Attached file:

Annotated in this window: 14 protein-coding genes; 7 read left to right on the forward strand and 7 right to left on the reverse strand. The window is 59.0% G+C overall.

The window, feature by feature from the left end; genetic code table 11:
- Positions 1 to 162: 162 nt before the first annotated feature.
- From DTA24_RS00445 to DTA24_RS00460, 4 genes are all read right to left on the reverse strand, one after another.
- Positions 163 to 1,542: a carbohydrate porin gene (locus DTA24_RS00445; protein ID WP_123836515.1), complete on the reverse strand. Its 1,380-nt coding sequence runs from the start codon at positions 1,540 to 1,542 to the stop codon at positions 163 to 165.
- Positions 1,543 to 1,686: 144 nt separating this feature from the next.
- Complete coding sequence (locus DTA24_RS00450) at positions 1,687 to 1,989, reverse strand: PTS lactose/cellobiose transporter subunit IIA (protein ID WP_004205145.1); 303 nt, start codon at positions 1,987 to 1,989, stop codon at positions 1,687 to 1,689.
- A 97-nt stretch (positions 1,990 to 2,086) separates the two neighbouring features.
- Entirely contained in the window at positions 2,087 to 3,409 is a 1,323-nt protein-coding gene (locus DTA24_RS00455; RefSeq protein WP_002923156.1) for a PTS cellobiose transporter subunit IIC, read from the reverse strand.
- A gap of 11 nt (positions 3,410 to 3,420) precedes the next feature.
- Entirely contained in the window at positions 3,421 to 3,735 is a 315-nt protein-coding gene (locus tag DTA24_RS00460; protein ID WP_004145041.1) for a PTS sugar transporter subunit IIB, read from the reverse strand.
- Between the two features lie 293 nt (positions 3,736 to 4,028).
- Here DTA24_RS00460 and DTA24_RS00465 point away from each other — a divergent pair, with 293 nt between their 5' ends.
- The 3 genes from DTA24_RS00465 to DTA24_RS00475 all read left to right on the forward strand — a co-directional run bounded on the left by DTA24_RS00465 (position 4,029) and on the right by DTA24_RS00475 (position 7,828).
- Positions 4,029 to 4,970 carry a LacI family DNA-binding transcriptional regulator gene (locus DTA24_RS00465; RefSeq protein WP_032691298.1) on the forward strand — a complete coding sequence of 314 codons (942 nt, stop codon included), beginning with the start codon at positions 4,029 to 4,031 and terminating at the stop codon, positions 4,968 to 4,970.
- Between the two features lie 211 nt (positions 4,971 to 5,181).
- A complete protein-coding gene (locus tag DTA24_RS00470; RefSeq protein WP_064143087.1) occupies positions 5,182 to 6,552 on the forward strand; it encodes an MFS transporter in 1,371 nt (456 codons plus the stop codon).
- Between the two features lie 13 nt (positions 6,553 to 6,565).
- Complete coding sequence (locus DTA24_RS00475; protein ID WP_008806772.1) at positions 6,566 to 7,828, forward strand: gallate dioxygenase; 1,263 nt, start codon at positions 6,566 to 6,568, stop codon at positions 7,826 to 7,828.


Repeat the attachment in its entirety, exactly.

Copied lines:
Annotated in this window: 14 protein-coding genes; 7 read left to right on the forward strand and 7 right to left on the reverse strand. The window is 59.0% G+C overall.

The window, feature by feature from the left end; genetic code table 11:
- Positions 1 to 162: 162 nt before the first annotated feature.
- From DTA24_RS00445 to DTA24_RS00460, 4 genes are all read right to left on the reverse strand, one after another.
- Positions 163 to 1,542: a carbohydrate porin gene (locus DTA24_RS00445; protein ID WP_123836515.1), complete on the reverse strand. Its 1,380-nt coding sequence runs from the start codon at positions 1,540 to 1,542 to the stop codon at positions 163 to 165.
- Positions 1,543 to 1,686: 144 nt separating this feature from the next.
- Complete coding sequence (locus DTA24_RS00450) at positions 1,687 to 1,989, reverse strand: PTS lactose/cellobiose transporter subunit IIA (protein ID WP_004205145.1); 303 nt, start codon at positions 1,987 to 1,989, stop codon at positions 1,687 to 1,689.
- A 97-nt stretch (positions 1,990 to 2,086) separates the two neighbouring features.
- Entirely contained in the window at positions 2,087 to 3,409 is a 1,323-nt protein-coding gene (locus DTA24_RS00455; RefSeq protein WP_002923156.1) for a PTS cellobiose transporter subunit IIC, read from the reverse strand.
- A gap of 11 nt (positions 3,410 to 3,420) precedes the next feature.
- Entirely contained in the window at positions 3,421 to 3,735 is a 315-nt protein-coding gene (locus tag DTA24_RS00460; protein ID WP_004145041.1) for a PTS sugar transporter subunit IIB, read from the reverse strand.
- Between the two features lie 293 nt (positions 3,736 to 4,028).
- Here DTA24_RS00460 and DTA24_RS00465 point away from each other — a divergent pair, with 293 nt between their 5' ends.
- The 3 genes from DTA24_RS00465 to DTA24_RS00475 all read left to right on the forward strand — a co-directional run bounded on the left by DTA24_RS00465 (position 4,029) and on the right by DTA24_RS00475 (position 7,828).
- Positions 4,029 to 4,970 carry a LacI family DNA-binding transcriptional regulator gene (locus DTA24_RS00465; RefSeq protein WP_032691298.1) on the forward strand — a complete coding sequence of 314 codons (942 nt, stop codon included), beginning with the start codon at positions 4,029 to 4,031 and terminating at the stop codon, positions 4,968 to 4,970.
- Between the two features lie 211 nt (positions 4,971 to 5,181).
- A complete protein-coding gene (locus tag DTA24_RS00470; RefSeq protein WP_064143087.1) occupies positions 5,182 to 6,552 on the forward strand; it encodes an MFS transporter in 1,371 nt (456 codons plus the stop codon).
- Between the two features lie 13 nt (positions 6,553 to 6,565).
- Complete coding sequence (locus DTA24_RS00475; protein ID WP_008806772.1) at positions 6,566 to 7,828, forward strand: gallate dioxygenase; 1,263 nt, start codon at positions 6,566 to 6,568, stop codon at positions 7,826 to 7,828.